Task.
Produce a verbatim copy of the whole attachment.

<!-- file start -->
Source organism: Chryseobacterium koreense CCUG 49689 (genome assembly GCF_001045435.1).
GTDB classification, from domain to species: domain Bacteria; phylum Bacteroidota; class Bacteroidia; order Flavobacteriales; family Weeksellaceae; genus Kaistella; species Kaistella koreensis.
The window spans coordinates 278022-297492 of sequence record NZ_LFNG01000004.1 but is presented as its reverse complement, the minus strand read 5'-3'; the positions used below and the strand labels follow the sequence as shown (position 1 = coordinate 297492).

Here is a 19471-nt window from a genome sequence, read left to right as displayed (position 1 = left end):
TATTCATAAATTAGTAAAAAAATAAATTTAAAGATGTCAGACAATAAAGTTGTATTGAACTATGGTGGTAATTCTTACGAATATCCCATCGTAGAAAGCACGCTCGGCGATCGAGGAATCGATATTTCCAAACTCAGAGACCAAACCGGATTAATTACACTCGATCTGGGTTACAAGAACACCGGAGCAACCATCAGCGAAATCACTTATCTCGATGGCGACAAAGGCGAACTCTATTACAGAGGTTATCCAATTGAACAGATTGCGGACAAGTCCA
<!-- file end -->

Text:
Source organism: Chryseobacterium koreense CCUG 49689 (genome assembly GCF_001045435.1).
GTDB classification, from domain to species: domain Bacteria; phylum Bacteroidota; class Bacteroidia; order Flavobacteriales; family Weeksellaceae; genus Kaistella; species Kaistella koreensis.
The window spans coordinates 278022-297492 of sequence record NZ_LFNG01000004.1 but is presented as its reverse complement, the minus strand read 5'-3'; the positions used below and the strand labels follow the sequence as shown (position 1 = coordinate 297492).

Here is a 19471-nt window from a genome sequence, read left to right as displayed (position 1 = left end):
TATTCATAAATTAGTAAAAAAATAAATTTAAAGATGTCAGACAATAAAGTTGTATTGAACTATGGTGGTAATTCTTACGAATATCCCATCGTAGAAAGCACGCTCGGCGATCGAGGAATCGATATTTCCAAACTCAGAGACCAAACCGGATTAATTACACTCGATCTGGGTTACAAGAACACCGGAGCAACCATCAGCGAAATCACTTATCTCGATGGCGACAAAGGCGAACTCTATTACAGAGGTTATCCAATTGAACAGATTGCGGACAAGTCCA